There is little need to highlight the cases of corruption that often pollute the exploitation and sale of mineral deposits in Africa to Israeli investors.  The scandal in Guinea over the Israeli company Beny Steinmetz Group Ressource’s (BSGR) rights to exploit the major Simandou iron ore deposits[6] is additional proof.  People at the highest levels of power in Guinea were implicated in these cases of corruption during the era of Presidents Lansana Conté and Dadis Camara.  The scandal also confirmed the extent to which foreign investments in Africa ignore the needs of the people in the countries concerned.   In fact, they only benefit the interests of the investors’ own countries and certain groups belonging to the African ruling classes.

A Boycott in Africa to support the Palestinians

The dangerous relationships that exist between the State of Israel and the ruling classes of our African countries cannot be allowed to prevent responsible citizens from contesting the guilty silence of our States in the face of the Palestinian people’s suffering.  The memory of our colonial past should further incite us to take positive action in solidarity with the Palestinian territories colonised by the State of Israel.  It is often difficult for African citizens to grasp all the aspects of this conflict which often crystallises the tensions found within our own countries.  For many African citizens, the Israeli-Palestinian conflict is not seen as a colonial issue but as a religious conflict between Jews and Muslims.  Charismatic renewal movement lobbyists and pastors of prosperity theology in Africa actively foster this perception.  Just like their American counterparts, they confuse the present-day State of Israel with the biblical people of Israel seeking the Promised Land in Palestine.  The Passion of Christ and its close relationship to Jerusalem and the links between the Hebraic traditions and the Old Testament attract a multitude of Christian pilgrims to the Holy Land.  This helps perpetuate the idea of a Judeo-Christian alliance and the perspective of a new religious crusade involving the good Christians/Jews against the bad Muslims amalgamated terrorists.  And bolsters a positive image of Israel.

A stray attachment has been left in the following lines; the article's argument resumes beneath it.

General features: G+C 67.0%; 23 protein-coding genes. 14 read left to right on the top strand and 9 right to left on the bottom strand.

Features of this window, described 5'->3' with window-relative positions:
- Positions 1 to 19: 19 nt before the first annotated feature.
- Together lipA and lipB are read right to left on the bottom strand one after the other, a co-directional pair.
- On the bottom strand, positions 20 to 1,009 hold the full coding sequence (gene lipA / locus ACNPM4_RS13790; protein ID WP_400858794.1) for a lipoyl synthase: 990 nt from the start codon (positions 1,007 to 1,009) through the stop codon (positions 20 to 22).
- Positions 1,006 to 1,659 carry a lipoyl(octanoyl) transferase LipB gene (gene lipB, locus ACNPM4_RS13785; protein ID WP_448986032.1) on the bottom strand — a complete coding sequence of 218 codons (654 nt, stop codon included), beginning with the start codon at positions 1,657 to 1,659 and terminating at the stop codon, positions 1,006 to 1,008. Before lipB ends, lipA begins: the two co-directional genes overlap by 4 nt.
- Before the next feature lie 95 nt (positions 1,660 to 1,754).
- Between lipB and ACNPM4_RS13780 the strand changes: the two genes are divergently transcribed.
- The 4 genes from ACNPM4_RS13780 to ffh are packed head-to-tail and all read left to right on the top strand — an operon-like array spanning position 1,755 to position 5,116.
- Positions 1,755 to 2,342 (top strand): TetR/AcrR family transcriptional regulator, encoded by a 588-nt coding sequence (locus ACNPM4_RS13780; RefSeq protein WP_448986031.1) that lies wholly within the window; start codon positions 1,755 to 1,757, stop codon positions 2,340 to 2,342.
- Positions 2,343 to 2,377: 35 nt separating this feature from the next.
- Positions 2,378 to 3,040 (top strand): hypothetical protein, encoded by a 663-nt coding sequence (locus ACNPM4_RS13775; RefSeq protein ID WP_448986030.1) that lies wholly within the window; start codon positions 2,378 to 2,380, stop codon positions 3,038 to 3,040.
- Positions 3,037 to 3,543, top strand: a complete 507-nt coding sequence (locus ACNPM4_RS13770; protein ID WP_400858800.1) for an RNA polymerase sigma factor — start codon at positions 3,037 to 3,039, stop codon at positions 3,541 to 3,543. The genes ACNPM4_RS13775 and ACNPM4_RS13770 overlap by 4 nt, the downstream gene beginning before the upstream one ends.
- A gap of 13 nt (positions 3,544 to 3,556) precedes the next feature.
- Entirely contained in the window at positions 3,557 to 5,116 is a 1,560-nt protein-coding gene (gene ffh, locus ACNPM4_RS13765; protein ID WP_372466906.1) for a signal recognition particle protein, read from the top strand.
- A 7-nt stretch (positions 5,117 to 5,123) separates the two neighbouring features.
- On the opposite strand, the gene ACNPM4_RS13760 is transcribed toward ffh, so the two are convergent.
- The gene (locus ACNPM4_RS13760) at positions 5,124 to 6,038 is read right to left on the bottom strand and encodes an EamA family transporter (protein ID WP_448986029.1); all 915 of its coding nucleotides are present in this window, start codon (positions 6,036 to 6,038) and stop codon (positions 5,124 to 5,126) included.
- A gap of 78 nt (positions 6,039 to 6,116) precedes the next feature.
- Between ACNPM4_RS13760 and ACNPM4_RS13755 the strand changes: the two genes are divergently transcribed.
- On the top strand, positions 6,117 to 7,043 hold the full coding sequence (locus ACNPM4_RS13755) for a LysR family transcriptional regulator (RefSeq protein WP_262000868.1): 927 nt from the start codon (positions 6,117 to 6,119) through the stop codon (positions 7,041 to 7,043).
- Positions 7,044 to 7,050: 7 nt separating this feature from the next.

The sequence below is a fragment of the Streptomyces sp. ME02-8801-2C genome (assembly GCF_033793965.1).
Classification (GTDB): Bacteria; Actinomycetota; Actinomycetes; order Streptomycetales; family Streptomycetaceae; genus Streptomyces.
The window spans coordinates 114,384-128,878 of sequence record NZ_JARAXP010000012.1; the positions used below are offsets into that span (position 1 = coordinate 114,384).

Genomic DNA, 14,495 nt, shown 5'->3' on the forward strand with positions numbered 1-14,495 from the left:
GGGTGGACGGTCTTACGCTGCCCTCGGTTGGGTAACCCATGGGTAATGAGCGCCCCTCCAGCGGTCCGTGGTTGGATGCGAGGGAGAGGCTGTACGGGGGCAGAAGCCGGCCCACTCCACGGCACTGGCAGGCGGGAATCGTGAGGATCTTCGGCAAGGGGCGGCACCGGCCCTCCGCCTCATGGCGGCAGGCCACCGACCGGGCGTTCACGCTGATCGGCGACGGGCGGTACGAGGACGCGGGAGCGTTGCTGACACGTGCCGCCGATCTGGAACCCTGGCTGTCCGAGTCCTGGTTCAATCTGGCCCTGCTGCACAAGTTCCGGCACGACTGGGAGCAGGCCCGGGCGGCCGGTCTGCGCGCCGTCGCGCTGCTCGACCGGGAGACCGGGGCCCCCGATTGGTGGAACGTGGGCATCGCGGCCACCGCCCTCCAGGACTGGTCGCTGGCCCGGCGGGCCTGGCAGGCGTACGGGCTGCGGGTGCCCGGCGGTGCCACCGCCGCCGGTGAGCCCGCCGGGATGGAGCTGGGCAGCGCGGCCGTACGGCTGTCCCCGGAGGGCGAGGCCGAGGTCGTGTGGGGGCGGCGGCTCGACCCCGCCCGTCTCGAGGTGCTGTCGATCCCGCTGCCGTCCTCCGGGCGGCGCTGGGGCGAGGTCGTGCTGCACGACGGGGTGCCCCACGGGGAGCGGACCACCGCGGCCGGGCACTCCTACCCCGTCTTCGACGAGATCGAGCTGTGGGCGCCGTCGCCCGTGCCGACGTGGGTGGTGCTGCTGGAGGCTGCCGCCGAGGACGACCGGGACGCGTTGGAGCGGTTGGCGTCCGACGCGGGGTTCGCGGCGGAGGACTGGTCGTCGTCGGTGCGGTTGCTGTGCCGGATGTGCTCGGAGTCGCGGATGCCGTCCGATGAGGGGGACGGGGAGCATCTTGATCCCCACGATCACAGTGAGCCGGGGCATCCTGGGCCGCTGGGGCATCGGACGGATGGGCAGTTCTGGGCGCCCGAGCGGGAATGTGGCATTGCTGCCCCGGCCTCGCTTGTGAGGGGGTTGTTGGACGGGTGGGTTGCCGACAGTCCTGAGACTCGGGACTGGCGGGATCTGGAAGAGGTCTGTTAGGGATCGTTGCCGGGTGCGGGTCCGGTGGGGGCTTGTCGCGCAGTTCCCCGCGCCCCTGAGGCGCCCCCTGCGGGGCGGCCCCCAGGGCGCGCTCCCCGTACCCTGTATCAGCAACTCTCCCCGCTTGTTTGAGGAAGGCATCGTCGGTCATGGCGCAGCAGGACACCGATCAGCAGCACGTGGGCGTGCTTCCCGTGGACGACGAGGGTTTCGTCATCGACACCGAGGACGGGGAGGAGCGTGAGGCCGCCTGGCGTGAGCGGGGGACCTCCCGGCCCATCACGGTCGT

Under these circumstances, it is difficult to convince the pro-Israeli pastors of the charismatic renewal movement that it is, in fact, the Hebrew State’s violent and colonial occupation of Palestine that is the crux of the problem in this Middle Eastern country.  Yet, we must make them aware of the composition of the Palestinian people; a melting pot of Muslims, Christians and atheists, all living under Israeli occupation and all victims of the mistreatment inflicted on them by Israeli soldiers.  It is equally important to remind them that long before the State of Israel was created  in 1948 by groups of Jewish settlers, mainly from Europe and the United States after the genocide of World War II, Muslims, Christians and Jews lived together peacefully in this territory called Palestine, first under Turkish occupation and then British occupation.  It is fundamental to point out that the American-Jewish lobby is behind the United States’ unconditional support for Israel.  And that the USA also needs to keep its ally in place in the Middle East to safeguard America’s oil supply by creating a balance of terror in the area.  And finally, it is essential to explain that geopolitical developments in the Middle East now mean that Saudi Arabia, Egypt and the United Arab Emirates are Israel’s current best friends.  These historical facts, and the current context, first need to be understood in order to counter the claims made by the religious parties and to get the fact across that the Palestinian people’s struggle is indeed a struggle for independence.